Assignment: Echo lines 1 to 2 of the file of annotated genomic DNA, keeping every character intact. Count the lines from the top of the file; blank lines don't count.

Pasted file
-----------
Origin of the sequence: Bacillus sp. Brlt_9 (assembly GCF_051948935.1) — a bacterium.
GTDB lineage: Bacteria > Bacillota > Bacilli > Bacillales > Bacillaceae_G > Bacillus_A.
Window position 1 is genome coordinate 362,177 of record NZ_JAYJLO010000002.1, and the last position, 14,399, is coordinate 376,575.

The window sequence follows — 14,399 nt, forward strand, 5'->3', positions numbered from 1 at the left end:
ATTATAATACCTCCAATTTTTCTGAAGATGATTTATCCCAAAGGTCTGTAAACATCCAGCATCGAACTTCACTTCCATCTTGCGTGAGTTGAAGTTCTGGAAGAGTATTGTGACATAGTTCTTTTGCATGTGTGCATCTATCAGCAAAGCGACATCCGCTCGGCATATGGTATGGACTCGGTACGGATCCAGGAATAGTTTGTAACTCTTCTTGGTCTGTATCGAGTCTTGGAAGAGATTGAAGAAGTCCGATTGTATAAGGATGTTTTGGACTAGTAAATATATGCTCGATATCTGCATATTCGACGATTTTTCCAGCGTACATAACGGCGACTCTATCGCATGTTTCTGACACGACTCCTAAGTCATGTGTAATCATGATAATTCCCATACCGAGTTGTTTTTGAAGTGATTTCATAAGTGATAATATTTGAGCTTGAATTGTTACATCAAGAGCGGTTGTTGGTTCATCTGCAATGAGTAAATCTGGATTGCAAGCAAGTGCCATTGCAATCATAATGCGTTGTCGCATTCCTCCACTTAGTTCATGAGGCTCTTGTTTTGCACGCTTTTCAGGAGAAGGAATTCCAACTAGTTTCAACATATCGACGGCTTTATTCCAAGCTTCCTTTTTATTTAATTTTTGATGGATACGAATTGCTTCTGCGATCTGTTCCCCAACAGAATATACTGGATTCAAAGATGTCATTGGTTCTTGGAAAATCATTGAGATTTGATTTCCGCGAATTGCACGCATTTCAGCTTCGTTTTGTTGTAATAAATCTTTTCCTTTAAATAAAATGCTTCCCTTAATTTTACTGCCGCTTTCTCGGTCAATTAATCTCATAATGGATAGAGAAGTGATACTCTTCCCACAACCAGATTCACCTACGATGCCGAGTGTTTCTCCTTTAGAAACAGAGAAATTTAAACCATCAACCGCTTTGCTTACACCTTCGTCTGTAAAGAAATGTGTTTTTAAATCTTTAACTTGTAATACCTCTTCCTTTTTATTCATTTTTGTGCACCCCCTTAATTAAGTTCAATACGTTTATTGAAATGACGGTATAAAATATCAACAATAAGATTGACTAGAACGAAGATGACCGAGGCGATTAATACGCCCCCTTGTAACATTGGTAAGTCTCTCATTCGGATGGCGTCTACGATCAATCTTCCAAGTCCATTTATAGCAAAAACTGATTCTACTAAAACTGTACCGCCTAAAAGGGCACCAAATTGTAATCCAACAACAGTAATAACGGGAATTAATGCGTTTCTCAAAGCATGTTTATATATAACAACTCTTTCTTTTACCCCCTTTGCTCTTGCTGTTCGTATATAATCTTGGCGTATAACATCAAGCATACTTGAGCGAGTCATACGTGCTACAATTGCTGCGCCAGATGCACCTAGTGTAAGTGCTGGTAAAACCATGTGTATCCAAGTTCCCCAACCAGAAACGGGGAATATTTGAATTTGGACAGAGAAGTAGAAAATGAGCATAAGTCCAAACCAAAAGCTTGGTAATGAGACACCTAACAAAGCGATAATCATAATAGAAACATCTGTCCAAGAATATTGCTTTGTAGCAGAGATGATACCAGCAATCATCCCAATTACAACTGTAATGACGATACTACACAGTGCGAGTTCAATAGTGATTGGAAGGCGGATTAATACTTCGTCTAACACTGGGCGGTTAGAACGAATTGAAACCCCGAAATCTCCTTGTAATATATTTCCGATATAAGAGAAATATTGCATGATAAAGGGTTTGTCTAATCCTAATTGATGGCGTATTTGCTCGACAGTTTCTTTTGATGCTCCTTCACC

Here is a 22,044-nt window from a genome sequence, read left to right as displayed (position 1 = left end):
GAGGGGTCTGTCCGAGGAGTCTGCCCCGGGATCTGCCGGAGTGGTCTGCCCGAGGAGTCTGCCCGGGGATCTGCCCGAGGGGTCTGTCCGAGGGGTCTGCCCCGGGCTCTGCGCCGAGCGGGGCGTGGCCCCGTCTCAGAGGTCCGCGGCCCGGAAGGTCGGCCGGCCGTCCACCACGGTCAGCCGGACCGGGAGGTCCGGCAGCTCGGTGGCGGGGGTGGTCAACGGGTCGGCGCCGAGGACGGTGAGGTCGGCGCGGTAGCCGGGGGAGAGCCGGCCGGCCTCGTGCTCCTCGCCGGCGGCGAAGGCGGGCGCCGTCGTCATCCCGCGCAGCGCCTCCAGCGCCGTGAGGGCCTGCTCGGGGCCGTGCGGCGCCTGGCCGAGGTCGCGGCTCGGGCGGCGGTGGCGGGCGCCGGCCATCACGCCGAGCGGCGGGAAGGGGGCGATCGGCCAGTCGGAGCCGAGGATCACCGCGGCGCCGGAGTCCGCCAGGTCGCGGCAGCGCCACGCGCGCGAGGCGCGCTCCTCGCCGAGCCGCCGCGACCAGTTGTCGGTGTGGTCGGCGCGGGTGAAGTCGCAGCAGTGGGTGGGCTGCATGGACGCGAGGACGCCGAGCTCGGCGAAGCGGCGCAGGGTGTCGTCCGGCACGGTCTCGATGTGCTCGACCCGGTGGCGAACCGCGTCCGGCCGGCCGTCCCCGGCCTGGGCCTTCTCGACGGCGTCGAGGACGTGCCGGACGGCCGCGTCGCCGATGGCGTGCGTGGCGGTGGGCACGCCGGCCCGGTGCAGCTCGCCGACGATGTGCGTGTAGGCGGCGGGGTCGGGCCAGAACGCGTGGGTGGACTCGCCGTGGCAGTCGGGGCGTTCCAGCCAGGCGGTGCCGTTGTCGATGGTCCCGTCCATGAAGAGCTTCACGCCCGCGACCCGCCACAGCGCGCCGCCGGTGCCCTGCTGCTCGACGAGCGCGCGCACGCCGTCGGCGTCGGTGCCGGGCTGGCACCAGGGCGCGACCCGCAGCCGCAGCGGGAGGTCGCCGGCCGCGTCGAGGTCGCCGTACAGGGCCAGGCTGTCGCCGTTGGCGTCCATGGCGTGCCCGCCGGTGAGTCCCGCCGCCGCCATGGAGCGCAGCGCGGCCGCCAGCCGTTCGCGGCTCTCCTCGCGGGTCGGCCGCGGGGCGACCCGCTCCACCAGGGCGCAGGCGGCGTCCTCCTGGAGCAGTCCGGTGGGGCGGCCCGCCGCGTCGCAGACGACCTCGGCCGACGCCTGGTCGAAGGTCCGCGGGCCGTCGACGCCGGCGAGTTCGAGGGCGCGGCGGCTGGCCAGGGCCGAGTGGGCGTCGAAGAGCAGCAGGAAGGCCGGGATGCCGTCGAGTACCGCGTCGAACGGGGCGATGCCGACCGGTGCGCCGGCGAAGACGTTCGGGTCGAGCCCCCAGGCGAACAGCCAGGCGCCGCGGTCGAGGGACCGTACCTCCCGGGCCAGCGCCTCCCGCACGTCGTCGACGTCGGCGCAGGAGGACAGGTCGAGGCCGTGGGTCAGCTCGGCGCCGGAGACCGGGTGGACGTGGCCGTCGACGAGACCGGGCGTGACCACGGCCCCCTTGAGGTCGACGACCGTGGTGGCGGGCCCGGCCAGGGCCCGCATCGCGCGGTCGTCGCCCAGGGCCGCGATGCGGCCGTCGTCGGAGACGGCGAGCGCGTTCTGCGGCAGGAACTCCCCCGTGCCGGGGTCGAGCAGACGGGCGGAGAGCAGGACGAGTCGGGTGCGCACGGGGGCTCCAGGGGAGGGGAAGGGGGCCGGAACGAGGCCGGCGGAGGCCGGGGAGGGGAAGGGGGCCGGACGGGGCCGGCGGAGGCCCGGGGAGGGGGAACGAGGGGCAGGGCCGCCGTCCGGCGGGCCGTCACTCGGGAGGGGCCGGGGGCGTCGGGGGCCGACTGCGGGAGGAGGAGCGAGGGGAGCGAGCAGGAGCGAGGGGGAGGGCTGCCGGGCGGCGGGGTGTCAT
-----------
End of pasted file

Origin of the sequence: Bacillus sp. Brlt_9 (assembly GCF_051948935.1) — a bacterium.
GTDB lineage: Bacteria > Bacillota > Bacilli > Bacillales > Bacillaceae_G > Bacillus_A.